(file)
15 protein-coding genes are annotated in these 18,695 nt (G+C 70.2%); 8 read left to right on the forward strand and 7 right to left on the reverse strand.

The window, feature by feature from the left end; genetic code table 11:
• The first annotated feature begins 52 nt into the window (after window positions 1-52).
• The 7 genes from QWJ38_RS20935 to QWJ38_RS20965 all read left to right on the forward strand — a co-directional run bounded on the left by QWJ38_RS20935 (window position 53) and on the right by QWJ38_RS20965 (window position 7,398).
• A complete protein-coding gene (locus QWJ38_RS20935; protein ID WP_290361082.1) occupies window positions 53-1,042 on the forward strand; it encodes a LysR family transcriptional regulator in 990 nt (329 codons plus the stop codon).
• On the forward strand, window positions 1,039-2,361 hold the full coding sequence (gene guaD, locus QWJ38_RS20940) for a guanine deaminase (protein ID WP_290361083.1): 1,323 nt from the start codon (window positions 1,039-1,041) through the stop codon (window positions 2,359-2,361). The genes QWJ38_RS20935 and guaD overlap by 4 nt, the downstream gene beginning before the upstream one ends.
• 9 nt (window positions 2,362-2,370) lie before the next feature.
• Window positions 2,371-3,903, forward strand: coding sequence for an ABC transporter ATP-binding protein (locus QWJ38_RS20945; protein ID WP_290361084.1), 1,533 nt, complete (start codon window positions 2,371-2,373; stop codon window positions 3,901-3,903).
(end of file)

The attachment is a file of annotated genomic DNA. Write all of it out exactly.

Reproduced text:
15 protein-coding genes are annotated in these 18,695 nt (G+C 70.2%); 8 read left to right on the forward strand and 7 right to left on the reverse strand.

The window, feature by feature from the left end; genetic code table 11:
• The first annotated feature begins 52 nt into the window (after window positions 1-52).
• The 7 genes from QWJ38_RS20935 to QWJ38_RS20965 all read left to right on the forward strand — a co-directional run bounded on the left by QWJ38_RS20935 (window position 53) and on the right by QWJ38_RS20965 (window position 7,398).
• A complete protein-coding gene (locus QWJ38_RS20935; protein ID WP_290361082.1) occupies window positions 53-1,042 on the forward strand; it encodes a LysR family transcriptional regulator in 990 nt (329 codons plus the stop codon).
• On the forward strand, window positions 1,039-2,361 hold the full coding sequence (gene guaD, locus QWJ38_RS20940) for a guanine deaminase (protein ID WP_290361083.1): 1,323 nt from the start codon (window positions 1,039-1,041) through the stop codon (window positions 2,359-2,361). The genes QWJ38_RS20935 and guaD overlap by 4 nt, the downstream gene beginning before the upstream one ends.
• 9 nt (window positions 2,362-2,370) lie before the next feature.
• Window positions 2,371-3,903, forward strand: coding sequence for an ABC transporter ATP-binding protein (locus QWJ38_RS20945; protein ID WP_290361084.1), 1,533 nt, complete (start codon window positions 2,371-2,373; stop codon window positions 3,901-3,903).